Whether it’s the passion for kite-flying or the centuries-old marvellous wood carvings, in rows of homes in narrow lanes, and in the designs of jaalis (lattice), jarokhas (hanging balcony with roof), jhoolas (swings in homes) and the breath-taking sandstone architecture of stepwells, all speak volumes for Hindu-Muslim partnership in the making of the unique civilisational process of Ahmedabad and India.
The city’s main spoken language, Gujarati, is highly influenced by Persian. In fact it is difficult to write a paragraph in Gujarati without using farsi (Persian).
It is a wonderful city also because it is shaped, over many centuries, largely by its people’s enterprising nature and understanding of and equation with money in their lives.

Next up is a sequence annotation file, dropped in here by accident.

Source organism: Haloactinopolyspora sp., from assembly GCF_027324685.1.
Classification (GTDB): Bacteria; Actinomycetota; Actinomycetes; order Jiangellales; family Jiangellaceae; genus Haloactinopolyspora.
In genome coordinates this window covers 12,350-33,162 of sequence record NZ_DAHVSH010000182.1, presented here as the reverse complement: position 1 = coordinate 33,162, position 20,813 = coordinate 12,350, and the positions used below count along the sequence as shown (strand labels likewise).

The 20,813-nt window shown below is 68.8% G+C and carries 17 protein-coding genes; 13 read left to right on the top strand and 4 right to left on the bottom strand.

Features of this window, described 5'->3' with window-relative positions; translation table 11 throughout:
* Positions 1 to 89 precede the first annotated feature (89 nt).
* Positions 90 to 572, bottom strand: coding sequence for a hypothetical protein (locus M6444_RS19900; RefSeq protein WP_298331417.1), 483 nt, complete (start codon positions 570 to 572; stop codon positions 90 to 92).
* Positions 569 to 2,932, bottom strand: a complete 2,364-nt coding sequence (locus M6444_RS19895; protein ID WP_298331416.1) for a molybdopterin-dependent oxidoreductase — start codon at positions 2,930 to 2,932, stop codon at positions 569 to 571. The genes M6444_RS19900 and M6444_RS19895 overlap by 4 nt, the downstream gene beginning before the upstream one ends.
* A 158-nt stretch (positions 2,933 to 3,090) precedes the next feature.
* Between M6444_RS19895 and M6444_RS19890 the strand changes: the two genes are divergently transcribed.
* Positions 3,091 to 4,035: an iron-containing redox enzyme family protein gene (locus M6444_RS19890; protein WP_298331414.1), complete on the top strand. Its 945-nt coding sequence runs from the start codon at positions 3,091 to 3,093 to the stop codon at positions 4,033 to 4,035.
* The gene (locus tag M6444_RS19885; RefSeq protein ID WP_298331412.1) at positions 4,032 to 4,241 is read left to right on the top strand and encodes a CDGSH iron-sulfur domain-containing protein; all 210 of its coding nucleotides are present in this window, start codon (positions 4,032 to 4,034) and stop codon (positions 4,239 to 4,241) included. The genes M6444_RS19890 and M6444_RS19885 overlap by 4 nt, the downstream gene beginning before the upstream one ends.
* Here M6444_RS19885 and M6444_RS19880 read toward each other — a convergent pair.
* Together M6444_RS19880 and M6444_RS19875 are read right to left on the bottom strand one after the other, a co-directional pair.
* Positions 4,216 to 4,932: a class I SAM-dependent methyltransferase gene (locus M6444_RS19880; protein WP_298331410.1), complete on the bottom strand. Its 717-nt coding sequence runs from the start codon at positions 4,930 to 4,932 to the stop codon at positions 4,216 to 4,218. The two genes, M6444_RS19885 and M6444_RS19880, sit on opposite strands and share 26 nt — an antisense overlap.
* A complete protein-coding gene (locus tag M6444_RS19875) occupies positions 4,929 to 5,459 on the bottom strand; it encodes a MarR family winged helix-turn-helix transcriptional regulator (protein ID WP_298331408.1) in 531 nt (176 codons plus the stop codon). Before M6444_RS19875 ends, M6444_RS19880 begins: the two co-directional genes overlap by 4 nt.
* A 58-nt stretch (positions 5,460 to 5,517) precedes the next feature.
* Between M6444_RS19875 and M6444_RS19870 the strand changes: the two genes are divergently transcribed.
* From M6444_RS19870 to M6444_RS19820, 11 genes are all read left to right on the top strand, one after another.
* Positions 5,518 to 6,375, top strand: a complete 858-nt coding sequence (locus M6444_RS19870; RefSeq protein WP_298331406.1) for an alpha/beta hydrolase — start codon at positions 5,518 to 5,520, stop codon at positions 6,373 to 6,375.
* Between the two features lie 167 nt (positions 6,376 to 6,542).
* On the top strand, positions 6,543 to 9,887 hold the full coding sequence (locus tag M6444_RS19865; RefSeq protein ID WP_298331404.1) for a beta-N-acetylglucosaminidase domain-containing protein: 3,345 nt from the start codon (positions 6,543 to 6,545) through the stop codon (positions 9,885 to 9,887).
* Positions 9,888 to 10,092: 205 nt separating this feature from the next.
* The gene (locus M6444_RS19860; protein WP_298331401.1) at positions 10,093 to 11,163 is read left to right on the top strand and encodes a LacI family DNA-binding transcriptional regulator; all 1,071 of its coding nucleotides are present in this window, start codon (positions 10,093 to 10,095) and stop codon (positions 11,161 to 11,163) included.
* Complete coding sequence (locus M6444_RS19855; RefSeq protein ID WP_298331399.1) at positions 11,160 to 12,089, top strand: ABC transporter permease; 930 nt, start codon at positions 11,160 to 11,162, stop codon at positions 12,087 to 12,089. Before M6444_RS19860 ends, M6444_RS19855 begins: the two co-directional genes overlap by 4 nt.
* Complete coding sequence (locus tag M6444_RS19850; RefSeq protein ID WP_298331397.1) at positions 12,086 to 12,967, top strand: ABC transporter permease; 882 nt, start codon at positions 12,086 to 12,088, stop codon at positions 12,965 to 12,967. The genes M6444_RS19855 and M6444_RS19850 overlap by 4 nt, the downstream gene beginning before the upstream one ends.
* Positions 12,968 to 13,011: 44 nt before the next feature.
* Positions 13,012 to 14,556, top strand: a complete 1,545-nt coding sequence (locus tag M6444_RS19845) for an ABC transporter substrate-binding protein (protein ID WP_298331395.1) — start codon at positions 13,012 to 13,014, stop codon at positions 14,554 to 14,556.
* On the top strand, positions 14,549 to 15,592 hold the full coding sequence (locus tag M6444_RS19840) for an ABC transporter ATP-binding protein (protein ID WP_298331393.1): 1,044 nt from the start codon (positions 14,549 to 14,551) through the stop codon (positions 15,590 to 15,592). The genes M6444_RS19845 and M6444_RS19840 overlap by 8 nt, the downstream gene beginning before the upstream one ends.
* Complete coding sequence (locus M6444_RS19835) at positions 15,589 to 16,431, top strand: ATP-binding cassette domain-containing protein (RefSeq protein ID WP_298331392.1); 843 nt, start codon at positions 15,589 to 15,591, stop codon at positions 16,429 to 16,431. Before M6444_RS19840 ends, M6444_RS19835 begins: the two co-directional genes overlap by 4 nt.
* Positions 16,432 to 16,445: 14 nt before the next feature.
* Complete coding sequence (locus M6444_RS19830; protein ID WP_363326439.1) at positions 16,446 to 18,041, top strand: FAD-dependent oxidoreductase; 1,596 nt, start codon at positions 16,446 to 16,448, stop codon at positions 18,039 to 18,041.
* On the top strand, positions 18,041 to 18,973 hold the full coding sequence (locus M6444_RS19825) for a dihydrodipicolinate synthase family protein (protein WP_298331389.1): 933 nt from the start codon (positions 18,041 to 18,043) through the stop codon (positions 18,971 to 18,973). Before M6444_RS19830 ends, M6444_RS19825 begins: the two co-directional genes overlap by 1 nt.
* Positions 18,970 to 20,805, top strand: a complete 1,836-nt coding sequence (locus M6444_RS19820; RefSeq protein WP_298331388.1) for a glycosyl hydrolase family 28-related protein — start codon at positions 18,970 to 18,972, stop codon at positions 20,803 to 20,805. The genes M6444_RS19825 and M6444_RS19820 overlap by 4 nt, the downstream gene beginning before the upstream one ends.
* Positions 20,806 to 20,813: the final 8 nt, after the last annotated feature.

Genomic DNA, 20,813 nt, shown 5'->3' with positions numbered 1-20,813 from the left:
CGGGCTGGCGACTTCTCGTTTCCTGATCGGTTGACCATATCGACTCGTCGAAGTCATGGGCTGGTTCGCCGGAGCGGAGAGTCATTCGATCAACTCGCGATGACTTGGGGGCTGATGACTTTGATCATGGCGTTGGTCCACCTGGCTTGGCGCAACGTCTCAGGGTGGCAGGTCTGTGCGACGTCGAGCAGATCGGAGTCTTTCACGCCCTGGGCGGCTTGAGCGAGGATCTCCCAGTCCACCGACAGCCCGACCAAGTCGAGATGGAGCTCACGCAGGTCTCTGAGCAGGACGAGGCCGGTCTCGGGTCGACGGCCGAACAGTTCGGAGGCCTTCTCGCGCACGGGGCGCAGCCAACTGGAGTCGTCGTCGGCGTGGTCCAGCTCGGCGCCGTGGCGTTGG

Sharmila Sagara, artist and co-editor of Ahmedabad 600: Portraits of a City, says, “Ahmedabad is the only city in India where history is still living since its establishment which is 600 years. It is the spirit of the city that invited different rulers due to its progressive nature. This brought people from many faiths who brought their arts, crafts, culture, traditions and city nurtured it to flourish through social, political and economical means.”
“The city stands on the values of traditional and modernity to progress towards the future and this can be seen in its present architecture, its great education institutes, its people, its food and its fashion even today,” Sharmila adds.
Ahmedabad is known for its prosperity, entrepreneurship, textile industry, robust commercial sense, thriving mercantile culture, Bhakti movement, old city structures, breath-taking medieval and modern architecture, various mass movements against its rulers including the British.